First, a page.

Breast-feeding vs. formula: What’s right for your baby?
The benefits of breast-feeding are well established. Breast milk contains the right balance of nutrients for your baby, and the antibodies in breast milk boost your baby’s immune system. But if breast-feeding isn’t possible, the decision to use formula shouldn’t lead to guilt, says Jay Hoecker, M.D., a pediatrician at Mayo Clinic, Rochester, Minn.
Here, Dr. Hoecker answers important questions about breast-feeding and infant formula.
How long are mothers encouraged to breast-feed?
Breast-feeding until age 1 is ideal. Remember, breast milk contains the right balance of nutrients for your baby. Breast-feeding also boosts your baby’s immune system. And age 1 isn’t necessarily a cutoff date. Breast-feeding after age 1 continues to support your baby’s growth and development.
Is any additional nutrition necessary?
Breast milk contains the right balance of nutrients for your baby. However, if you’re exclusively feeding your infant breast milk, talk with your doctor about vitamin D supplements for your baby. Breast milk alone may not provide enough vitamin D, which is essential to help your baby absorb calcium and phosphorus — necessary for strong bones. Too little vitamin D may cause rickets, a softening and weakening of bones.
What factors promote successful breast-feeding?
Taking good care of yourself can go a long way toward promoting successful breast-feeding. Eat healthy foods, drink plenty of fluids and rest as much as possible. To boost your confidence, learn as much as you can about breast-feeding. Keep the environment calm and relaxed. Look to your partner and other loved ones for support. If things aren’t going well, ask for help. Friends who’ve successfully breast-fed may be a good source of information. Lactation consultants are available at many hospitals and clinics. Your baby’s doctor can help, too.
Is it risky not to breast-feed?
Breast milk is the best food for babies. If breast-feeding isn’t possible, the benefits of breast milk are lost. Still, risk is a relative term. Although breast-feeding is ideal, proper nourishment is absolutely necessary. If breast-feeding isn’t working for you despite your best attempts to succeed, your baby may not receive adequate hydration or nutrition. In this case, your baby’s doctor may suggest supplementing with formula. The risk of poor nutrition or dehydration outweighs all other considerations.
Does infant formula pose any risks to a baby?
Commercial infant formulas don’t contain the immunity-boosting elements of breast milk. But when prepared as directed with clean water, infant formula supports healthy babies who have typical dietary needs.
Can mothers combine breast-feeding and formula-feeding?
Some mothers successfully combine breast-feeding and formula-feeding. If exclusive breast-feeding isn’t possible or practical for you, remember that babies need consistency. Determine the right compromise between breast-feeding and formula-feeding and follow a consistent schedule.
How should mothers who choose not to breast-feed handle feelings of guilt or inadequacy?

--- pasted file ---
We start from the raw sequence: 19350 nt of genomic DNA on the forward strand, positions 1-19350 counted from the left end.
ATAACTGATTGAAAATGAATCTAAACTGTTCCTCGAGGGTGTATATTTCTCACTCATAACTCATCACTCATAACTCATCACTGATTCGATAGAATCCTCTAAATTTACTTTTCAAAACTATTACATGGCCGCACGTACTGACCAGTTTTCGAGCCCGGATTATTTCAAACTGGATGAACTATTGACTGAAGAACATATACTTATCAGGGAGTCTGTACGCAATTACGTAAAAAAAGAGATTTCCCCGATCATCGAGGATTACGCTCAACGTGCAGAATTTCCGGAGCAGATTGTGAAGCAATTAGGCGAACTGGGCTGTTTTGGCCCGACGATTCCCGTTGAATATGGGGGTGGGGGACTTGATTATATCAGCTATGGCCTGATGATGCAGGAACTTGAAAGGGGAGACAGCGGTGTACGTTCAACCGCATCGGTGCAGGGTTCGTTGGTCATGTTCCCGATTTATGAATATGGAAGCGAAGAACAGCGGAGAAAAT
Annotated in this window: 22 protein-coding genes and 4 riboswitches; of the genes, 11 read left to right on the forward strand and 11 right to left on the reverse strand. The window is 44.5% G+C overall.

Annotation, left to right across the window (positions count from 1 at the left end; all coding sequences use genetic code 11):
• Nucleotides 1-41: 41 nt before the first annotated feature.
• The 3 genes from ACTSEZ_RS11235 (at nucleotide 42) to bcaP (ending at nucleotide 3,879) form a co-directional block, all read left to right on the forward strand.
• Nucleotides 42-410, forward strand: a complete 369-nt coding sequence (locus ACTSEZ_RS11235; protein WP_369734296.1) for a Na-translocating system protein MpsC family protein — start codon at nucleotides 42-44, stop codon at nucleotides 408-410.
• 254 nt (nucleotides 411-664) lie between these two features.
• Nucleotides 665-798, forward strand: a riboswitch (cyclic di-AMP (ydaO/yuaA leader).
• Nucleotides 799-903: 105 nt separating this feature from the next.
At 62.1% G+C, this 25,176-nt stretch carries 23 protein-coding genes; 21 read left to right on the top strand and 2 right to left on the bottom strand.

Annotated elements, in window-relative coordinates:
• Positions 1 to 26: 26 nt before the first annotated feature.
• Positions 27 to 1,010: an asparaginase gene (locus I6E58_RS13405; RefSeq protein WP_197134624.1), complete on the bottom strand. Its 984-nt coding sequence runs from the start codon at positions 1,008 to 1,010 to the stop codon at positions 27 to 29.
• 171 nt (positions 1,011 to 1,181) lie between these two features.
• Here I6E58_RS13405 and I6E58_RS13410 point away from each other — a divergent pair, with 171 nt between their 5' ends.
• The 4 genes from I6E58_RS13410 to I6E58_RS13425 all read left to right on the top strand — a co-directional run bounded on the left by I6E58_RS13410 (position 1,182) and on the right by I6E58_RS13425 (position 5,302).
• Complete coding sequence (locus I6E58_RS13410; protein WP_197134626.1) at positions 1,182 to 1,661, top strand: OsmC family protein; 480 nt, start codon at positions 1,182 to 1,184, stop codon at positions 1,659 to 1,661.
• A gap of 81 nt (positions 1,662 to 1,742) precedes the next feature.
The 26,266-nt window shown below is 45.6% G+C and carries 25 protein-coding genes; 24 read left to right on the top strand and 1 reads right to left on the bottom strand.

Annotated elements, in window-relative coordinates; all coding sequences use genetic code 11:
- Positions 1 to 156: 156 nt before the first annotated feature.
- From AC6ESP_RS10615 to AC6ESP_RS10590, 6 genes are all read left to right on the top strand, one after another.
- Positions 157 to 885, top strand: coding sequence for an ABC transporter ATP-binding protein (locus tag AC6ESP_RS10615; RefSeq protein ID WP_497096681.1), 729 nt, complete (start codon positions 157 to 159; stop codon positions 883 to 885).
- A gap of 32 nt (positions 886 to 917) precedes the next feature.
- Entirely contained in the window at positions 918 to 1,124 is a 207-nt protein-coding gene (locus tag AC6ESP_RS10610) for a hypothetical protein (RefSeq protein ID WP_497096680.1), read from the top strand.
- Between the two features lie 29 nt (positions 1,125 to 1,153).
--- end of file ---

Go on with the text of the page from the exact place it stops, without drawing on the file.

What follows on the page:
Guilt is rarely a productive emotion. Instead, focus on your baby. Nurture your baby, and make sure he or she is well nourished. Share your feelings with your doctor, your baby’s doctor or others in your support circle. Remember, parenting is an adventure that requires choices and compromises. What counts is doing the best you can as you face this new challenge.
Ada yg menarik buat saya
“Breast milk alone may not provide enough vitamin D, which is essential to help your baby absorb calcium and phosphorus — necessary for strong bones. “
Jawabannya ini :
It seems that breastmilk does not contain much vitamin D, but it has a little. We must assume this is as nature intended, not a mistake of evolution. In fact, breastmilk is one of the few natural foods that does contain some vitamin D. The baby stores up vitamin D during the pregnancy and he will remain healthy without vitamin D supplementation, unless the mother herself is vitamin D deficient during the pregnancy. Vitamin D deficiency in pregnant women in Canada and the USA is rare. Outside exposure also gives your baby vitamin D even in winter, even when the sky is cloudy. An hour or so of outside exposure during a week gives your baby more than enough vitamin D even if only his face is exposed, even in winter.
Jawaban lainnya :
“Memang betul kandungan vit D dalam ASI tidak terlalu banyak…sehingga
di luar negeri yang mengalami 4 musim…bayi2 ASI yang lahir di musim
dingin (autumn/winter) perlu dikasih tambahan vit D…
berhubung Indonesia adalah negera tropis…selama bayi ASI setiap hari
kena matahari…tidak perlu khawatir kekurangan vit D, apalagi minum
suplemen vit D…”
sama ya seperti dibahas di kellymom jg. jadi kayaknya kita di
indonesia tidak perlu terlalu khawatir mengenai ini ya 🙂
cuma kekhawatiran kami adalah ini bisa dijadikan ‘celah’ utk pemasaran
susu formula. mungkin itulah gunanya kita2 bersama di milis dan
organisasi ya? saling menginformasikan dan sharing ilmu bersama2
supaya bisa menjalin kekuatan bersama, memberikan jawaban yang logis
kepada para orang tua 🙂
maaf jika ada salah kata dan salam ASI,
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